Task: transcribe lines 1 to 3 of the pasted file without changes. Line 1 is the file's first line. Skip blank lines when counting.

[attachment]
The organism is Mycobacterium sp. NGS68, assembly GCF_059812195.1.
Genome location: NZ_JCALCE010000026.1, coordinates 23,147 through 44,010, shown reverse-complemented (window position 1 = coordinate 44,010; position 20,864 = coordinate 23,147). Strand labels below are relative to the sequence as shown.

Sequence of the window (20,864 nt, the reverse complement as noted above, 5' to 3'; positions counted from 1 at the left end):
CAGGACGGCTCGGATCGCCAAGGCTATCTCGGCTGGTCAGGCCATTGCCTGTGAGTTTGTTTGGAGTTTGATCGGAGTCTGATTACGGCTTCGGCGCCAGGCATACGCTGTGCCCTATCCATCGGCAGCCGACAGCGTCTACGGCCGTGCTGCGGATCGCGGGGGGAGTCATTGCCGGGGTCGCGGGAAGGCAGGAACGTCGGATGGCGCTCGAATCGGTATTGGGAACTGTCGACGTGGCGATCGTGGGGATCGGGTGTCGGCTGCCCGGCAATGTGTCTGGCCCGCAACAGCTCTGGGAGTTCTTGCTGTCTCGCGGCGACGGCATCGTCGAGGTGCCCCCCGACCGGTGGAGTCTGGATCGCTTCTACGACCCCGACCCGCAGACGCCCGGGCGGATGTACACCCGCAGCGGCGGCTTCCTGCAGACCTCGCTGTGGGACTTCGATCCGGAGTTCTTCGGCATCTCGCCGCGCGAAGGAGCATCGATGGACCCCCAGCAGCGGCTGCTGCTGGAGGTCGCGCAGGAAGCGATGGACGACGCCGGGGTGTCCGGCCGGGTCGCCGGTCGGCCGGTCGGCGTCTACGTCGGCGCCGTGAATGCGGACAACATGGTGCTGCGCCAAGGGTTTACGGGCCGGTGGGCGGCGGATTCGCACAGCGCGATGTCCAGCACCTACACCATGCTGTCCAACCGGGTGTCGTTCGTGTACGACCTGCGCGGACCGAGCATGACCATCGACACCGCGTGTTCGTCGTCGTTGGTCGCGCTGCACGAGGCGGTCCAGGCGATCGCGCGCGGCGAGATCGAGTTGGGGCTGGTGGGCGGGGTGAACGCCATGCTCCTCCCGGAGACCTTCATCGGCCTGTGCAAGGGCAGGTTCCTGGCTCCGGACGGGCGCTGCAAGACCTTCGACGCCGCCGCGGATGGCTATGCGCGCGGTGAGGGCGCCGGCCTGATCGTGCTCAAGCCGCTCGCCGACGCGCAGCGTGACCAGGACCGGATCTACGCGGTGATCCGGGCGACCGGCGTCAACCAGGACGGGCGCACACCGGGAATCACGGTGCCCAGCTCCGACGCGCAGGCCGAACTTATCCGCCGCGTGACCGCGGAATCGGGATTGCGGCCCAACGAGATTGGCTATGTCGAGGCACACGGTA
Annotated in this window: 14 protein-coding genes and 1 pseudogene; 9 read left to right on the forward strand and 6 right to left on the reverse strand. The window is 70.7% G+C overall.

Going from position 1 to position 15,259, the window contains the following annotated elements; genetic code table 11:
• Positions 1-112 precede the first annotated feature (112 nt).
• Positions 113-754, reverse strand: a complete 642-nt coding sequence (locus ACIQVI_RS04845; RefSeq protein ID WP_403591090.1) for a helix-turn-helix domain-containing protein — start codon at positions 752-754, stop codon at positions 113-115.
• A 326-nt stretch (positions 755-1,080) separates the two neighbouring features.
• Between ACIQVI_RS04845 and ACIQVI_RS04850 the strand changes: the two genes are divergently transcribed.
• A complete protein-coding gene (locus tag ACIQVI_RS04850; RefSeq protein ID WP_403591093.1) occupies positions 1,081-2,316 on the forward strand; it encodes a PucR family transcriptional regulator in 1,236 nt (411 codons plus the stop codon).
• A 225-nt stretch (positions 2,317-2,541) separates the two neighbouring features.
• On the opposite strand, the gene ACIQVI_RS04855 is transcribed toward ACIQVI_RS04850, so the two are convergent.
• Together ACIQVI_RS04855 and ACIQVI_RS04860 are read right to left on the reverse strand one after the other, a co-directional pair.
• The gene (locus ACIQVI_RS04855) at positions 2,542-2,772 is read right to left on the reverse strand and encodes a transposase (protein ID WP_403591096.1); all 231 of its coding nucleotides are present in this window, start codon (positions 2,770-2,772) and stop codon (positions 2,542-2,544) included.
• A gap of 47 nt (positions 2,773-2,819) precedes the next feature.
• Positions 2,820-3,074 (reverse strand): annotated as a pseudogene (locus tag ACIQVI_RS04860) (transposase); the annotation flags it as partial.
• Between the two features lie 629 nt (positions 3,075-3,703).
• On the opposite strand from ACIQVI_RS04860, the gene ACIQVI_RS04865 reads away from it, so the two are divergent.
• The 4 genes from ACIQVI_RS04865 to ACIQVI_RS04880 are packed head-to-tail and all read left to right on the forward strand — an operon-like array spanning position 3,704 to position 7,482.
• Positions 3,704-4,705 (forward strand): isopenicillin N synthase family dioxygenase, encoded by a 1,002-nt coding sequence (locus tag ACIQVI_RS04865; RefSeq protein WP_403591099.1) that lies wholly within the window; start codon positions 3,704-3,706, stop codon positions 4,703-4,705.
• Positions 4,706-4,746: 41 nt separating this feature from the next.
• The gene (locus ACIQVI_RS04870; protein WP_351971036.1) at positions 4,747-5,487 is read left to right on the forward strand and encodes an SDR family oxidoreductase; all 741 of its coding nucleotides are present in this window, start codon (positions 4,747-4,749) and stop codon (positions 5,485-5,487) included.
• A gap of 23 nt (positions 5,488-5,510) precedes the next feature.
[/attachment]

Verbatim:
The organism is Mycobacterium sp. NGS68, assembly GCF_059812195.1.
Genome location: NZ_JCALCE010000026.1, coordinates 23,147 through 44,010, shown reverse-complemented (window position 1 = coordinate 44,010; position 20,864 = coordinate 23,147). Strand labels below are relative to the sequence as shown.

Sequence of the window (20,864 nt, the reverse complement as noted above, 5' to 3'; positions counted from 1 at the left end):